The rules have seemingly changed when it comes to hiring. There was a time when a company sat you down, looked at your merits, and made a decision based on how, where you could make a contribution to their company. They listened to your background, learned of your past experiences and decided then and there if you had the potential to “pick up” and “learn” their products in a reasonable time. Not quite the same anymore.
Today, companies are looking for reasons “NOT” TO HIRE YOU. Just like a good speech, where someone makes one misspoke comment, and that comment, just like a sound bite that goes viral, becomes most of how someone is judged. The wrong sentence or answer is all your interviewer will recall when summarizing your interview. When that happens, you can expect to hear “thanks, we will call you if we are interested”. Worse perhaps, is when a company opts to placate you by saying something like “we really like you, give us a few days to talk about it”, knowing full well then and there that they have no intention of bringing you in again. Personally, that is so upsetting, because you walk away optimistic and excited, hopeful that this could be your next place of employment. I would rather a company tell the truth then and there…”sorry your coding skills were not up to our standards”, “you did not have the depth of knowledge in our domain”, whatever. Just say something! End of discussion, no one waits, hoping for good news; they know…just simply tell them the truth.
Clearly, the new reality is to look for something you say wrong in your interview, rather than see all that you offer, or could quickly learn. Now more than ever you must be prepared, so you do not become the next “sound bite” when being discussed internally, post interview. (Remember Tony Hayward, (BP) who will always be remembered for saying, “I want to get my life back”, and little more).
After each interview, I always like to discuss what happened and how everyone thought the process went. This is how I learn about how the interview was conducted, some of the questions that were asked, and the approach of the company. To my amazement, I all too often realize that the only people some companies will hire are people that already work there. I know that sounds confusing, but what I am saying is that the responses many companies are looking for, can only be given by someone that knows the product and culture of the company…i.e., someone who works there. The expectation of that kind of answer is unrealistic. It defies logic; it is a totally different approach to interviewing and hiring. It alters the thought process that this candidate is someone that has the potential to learn what a company does. Companies should not, cannot expect a potential candidate to walk in the door knowing all the answers to what a company is doing…hence their tool being “proprietary”. It is not fair to expect the interviewee to answer questions like they would expect from a colleague.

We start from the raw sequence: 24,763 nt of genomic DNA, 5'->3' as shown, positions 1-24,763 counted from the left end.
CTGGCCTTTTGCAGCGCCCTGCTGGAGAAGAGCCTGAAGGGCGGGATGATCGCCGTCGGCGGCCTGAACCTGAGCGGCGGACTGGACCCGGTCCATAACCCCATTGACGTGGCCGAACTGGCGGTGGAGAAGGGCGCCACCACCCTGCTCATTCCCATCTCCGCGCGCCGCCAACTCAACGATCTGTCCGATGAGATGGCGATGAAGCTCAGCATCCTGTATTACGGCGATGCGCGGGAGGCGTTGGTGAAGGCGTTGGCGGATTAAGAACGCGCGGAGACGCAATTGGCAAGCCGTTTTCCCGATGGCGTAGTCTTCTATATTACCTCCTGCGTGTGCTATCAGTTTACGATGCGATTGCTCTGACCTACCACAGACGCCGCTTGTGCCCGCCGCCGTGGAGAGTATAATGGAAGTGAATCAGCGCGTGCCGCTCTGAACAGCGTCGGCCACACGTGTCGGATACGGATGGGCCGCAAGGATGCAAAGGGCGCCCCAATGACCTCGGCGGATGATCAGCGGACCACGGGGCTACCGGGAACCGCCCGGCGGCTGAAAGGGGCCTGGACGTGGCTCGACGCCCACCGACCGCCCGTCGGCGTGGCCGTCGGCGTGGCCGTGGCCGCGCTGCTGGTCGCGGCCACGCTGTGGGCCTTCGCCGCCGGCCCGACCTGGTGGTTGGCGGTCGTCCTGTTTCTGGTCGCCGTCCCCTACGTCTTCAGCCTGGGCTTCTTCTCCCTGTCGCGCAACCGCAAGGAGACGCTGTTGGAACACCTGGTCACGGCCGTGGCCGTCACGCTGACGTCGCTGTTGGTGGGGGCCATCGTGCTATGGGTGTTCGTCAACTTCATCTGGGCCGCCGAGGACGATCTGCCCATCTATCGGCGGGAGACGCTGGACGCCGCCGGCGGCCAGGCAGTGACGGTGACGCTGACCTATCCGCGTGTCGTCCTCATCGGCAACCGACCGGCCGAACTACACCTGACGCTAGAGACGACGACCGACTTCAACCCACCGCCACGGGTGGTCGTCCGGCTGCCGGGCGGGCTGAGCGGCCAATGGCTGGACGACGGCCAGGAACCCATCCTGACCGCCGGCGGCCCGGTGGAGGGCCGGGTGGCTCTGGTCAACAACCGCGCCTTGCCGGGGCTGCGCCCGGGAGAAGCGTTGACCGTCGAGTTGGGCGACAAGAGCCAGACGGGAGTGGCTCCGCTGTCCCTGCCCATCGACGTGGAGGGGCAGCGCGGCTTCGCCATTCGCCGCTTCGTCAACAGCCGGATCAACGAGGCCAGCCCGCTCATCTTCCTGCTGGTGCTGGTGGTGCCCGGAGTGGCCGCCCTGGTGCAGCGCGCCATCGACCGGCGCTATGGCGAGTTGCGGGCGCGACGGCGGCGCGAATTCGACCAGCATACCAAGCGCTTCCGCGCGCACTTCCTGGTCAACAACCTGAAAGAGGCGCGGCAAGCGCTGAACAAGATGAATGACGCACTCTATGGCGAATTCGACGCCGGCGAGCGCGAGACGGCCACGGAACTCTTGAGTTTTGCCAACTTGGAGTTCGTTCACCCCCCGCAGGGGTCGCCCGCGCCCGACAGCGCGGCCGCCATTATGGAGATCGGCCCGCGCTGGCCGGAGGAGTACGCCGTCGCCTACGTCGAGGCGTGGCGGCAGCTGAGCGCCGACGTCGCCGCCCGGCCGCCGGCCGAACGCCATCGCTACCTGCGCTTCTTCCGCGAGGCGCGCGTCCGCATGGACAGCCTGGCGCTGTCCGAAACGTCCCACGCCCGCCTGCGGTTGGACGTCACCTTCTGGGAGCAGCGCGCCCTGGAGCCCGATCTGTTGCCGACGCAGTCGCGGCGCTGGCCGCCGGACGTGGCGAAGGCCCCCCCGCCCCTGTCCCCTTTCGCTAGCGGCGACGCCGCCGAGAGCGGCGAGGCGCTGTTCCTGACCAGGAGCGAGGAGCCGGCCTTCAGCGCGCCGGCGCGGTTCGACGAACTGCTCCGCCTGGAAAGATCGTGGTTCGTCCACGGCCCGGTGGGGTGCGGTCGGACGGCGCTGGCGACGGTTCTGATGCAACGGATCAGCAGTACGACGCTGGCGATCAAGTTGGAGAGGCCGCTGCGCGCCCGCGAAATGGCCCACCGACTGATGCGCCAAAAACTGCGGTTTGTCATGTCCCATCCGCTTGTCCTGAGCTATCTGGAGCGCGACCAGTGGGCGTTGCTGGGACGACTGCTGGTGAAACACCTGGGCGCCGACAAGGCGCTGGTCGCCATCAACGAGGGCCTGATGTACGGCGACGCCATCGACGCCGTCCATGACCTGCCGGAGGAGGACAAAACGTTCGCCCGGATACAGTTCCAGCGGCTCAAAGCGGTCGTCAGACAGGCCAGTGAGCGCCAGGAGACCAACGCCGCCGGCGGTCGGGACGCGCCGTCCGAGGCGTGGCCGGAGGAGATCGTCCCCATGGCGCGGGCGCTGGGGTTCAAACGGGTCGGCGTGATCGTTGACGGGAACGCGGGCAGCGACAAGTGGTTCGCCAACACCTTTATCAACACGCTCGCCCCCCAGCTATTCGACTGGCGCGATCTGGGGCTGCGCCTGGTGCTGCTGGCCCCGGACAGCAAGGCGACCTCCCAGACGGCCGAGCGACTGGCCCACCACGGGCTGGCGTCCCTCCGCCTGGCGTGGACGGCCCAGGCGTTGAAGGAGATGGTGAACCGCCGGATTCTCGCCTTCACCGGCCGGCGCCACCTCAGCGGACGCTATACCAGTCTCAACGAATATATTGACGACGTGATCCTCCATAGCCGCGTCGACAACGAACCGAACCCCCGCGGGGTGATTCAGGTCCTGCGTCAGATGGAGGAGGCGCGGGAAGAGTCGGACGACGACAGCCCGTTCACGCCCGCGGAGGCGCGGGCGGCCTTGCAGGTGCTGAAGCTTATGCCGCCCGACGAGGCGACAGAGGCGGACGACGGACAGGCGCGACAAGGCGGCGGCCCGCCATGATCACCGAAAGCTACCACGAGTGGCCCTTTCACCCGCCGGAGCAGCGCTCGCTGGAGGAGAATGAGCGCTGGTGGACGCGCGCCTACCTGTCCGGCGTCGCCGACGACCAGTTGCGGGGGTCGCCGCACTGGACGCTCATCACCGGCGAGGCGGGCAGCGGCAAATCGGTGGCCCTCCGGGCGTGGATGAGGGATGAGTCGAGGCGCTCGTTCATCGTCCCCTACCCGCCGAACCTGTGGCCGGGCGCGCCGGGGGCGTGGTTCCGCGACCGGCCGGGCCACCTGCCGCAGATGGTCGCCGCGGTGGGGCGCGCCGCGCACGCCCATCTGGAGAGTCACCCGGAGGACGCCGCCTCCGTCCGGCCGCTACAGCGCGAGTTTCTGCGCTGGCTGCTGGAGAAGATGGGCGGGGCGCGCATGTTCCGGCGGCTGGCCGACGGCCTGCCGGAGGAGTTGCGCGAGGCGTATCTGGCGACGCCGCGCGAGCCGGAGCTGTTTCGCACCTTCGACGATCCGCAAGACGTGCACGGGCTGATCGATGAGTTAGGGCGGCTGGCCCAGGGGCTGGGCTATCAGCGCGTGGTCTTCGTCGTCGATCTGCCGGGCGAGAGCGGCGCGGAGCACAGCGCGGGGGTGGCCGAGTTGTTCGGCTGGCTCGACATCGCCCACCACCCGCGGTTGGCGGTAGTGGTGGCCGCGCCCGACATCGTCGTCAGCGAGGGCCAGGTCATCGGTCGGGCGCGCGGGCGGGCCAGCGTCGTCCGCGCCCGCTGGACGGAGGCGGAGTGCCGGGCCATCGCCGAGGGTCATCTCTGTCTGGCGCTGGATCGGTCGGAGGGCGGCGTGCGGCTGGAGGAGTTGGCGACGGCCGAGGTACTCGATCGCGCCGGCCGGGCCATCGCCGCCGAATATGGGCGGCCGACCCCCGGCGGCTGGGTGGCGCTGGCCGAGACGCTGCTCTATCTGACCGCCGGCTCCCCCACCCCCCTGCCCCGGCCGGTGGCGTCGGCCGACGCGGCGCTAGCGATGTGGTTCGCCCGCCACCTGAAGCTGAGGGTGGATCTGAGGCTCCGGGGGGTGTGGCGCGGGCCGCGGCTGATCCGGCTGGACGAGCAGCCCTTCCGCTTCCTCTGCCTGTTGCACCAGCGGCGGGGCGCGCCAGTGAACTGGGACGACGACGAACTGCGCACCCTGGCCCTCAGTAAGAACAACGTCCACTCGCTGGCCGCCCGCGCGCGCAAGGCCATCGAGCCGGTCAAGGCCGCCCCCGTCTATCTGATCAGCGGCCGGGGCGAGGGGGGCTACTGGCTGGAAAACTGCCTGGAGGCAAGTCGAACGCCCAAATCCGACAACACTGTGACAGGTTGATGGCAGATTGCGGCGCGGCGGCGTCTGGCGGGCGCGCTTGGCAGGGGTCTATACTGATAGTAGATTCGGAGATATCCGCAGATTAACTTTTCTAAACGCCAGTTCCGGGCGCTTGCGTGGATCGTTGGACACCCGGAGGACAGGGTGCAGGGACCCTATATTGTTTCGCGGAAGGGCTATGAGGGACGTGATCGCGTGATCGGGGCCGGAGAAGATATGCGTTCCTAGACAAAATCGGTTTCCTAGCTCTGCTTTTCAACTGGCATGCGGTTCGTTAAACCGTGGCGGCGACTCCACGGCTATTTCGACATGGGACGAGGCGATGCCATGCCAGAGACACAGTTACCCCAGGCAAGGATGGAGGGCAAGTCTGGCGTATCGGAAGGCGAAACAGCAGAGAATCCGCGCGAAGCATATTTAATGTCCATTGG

Now lets be fair; I am well aware that there are plenty of good interviews conducted, and a heck of a lot of hires resulting from them. We do not need to discuss the successful situations, just the problematic ones.
Bottom line, Companies need to do a better job interviewing, but more important, you need to do a better job of preparing yourself for the interview(s). In today’s information age they’re scores of materials available to learn about a company before you talk to them. When I say talk to them, I mean each time you talk to them, from the first informal phone screen, through the hopeful offer. Before any of my candidates go in for their interview, I make sure they are as prepared as possible and have done their homework. I make sure they understand that preparing and fundamentally understanding what the company does, and whom they compete with, will help them enormously. Make no mistake about it, interviewing is a “real-life test”, and those that have studied and are prepared, have the best chance of doing well.
Here are a few really important things to remember…
- Speak loud (not screaming) and clear, (especially if English is not your first language), and make sure your voice projects confidence. (Imagine a voice that is hard to hear, made even more difficult by an accent). There is nothing worse than barely hearing or understanding the person you are talking to.
- Know the position you are interviewing for, know the surrounding technology, and be prepared to talk about how your experience directly reflects what you could contribute.
- You only get one chance at making a good first impression, so make sure you make it in your interview! Make them feel your confidence.
- Discuss your more recent successes, and make them feel your energy and excitement to contribute.
These are but a few things to think about, but no different than a good golf swing where dozens of components are crucial when you step up to swing, focusing on a few of the more critical factors can make the difference between getting on the green, or ummm not getting the job.